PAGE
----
News » Opinion

Mountain High



Now that there’s a decent snowpack on the ground, it’s time to get out there and make use of it. There are the obvious recreational activities, which we’ll get to a little later, but first let’s look at an undersung option for outdoor dwelling: snow forts.

In 1978, a massive snowfall—for the East Coast, at least—left my front yard deep in snow and gave me the opportunity to dig out a party structure under an outside table. Complete with seats, shelving and a system of tunnels, my snow fort was undeniably the greatest outdoor living space I’d occupied in my few years of existence.

These days, urban snow-cave dwellers will want to build close enough to the house to make use of the wireless Internet connection for hot chocolate requests to the kitchen. Just make sure you’ve got a waterproof shelf for the laptop and ventilation to let out the steam.

In outdoor news of another sort, NASA has announced plans to begin building a permanent cold-weather fort of its own. On the moon. Construction is set to begin in the year 2020, and while no cost estimate has yet been provided, readers can rest assured that the expense will make their December heating bill pale in comparison.

Closer to home, it’s time to make use of all those ski resorts dotting the landscape. In no particular order, we begin:

At press time, Blacktail Mountain was reporting an inch of new snow in the past 24 hours, with a 32-inch base at mid-mountain. They’re holding firm to their pledge to open on Fri., Dec. 8. Montana Snowbowl had received 12 inches so far this week and reported a 39-inch base at the summit. They plan to reopen for weekend skiing on Fri., Dec 8, with 70 percent of their runs open. Lookout Pass is the big winner with all runs open, 5 inches of fresh snow at press time, and a 79-inch base at the summit. Their hill opens Thu., Dec. 7, when they begin normal Thu.-Mon. operation.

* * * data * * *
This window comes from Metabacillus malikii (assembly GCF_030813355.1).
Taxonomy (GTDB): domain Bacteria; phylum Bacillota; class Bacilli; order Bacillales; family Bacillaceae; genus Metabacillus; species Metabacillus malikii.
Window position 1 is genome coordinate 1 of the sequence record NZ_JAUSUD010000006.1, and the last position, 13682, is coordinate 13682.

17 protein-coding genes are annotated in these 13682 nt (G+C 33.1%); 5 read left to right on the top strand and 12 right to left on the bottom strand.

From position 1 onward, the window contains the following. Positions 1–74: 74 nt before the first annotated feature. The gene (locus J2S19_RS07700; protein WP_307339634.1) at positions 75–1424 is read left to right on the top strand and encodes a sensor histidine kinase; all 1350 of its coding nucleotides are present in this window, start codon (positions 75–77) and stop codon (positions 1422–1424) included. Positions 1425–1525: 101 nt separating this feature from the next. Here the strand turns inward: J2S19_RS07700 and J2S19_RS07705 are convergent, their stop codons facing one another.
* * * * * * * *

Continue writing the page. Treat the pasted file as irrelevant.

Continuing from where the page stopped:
As of Tuesday, Big Mountain in Whitefish was reporting an inch of new snow and a 35-inch base depth at the summit. Thirty marked runs are open and their big news is the weather-permitting grand opening of the Fishbowl Terrain Park on Sat., Dec. 9 at 9 AM. Call 862-2900 before you gear up for that event. Discovery had more than 11 inches of new snow piled on a 21-inch summit base in the past week. They are currently opening 14 runs, about 50 percent of their total, for use on the weekends only. With five of 19 lifts operating and a 30-inch base at the summit, we can only expect bigger and better things from Big Sky. They’re really building the anticipation at Moonlight Basin, with a trace amount of early-week snow and a 12- to 20-inch base at mid-mountain, but no lifts open as of yet. Another contender for the last-in-the-pool award is Showdown, which plans to open Fri., Dec. 8, with a 34-inch summit base, but readily admits that plans may change, so call 771-1300 to check in with them.

Veering away from downhill skiing, here’s a reminder that the Nordic trails at Lolo Pass are being groomed and the Visitor Center is open Thu.-Sun. each week, though of course you can ski anytime you please. It costs $20 for a season pass and $5 for a day pass, and we’re all asked to kindly keep our mutts leashed or in the rig.

Skiing is great cross-training for running a marathon, which you can do right here next July. The Missoula Marathon is the name of the game, and there are already people getting ready. Top runners Rhea Fuller and Kiefer Hahn of Momentum Athletic Training present a seminar on Mon., Dec. 11, at 7 PM at the Good Food Store, about structuring a training timetable to ensure that you’ll make it across the finish line.

Your marathon training can begin immediately after that presentation if you race over to the Five Valleys Audubon meeting that same evening at 7:30 PM in room L14 of UM’s Gallagher Business Building. Denver Holt of the Owl Research Institute will present a slide show and lecture on his observations of the Snowy Owl, one of the largest owls and the second-largest raptor of the arctic tundra. Holt, a UM graduate, has been published in National Geographic and his owl footage has been aired on their “Explorer” television program as well, so if you’ve got a connection to the swivel-headed hunters, his presentation is for you.

In addition to the above-listed events, the early-winter woods offer a quiet, soft place to just contemplate the nature of our seasonal slowdown. And there’s been a bit of a slowdown in terms of outdoor event listings, so restore my faith and be in touch:

Add a comment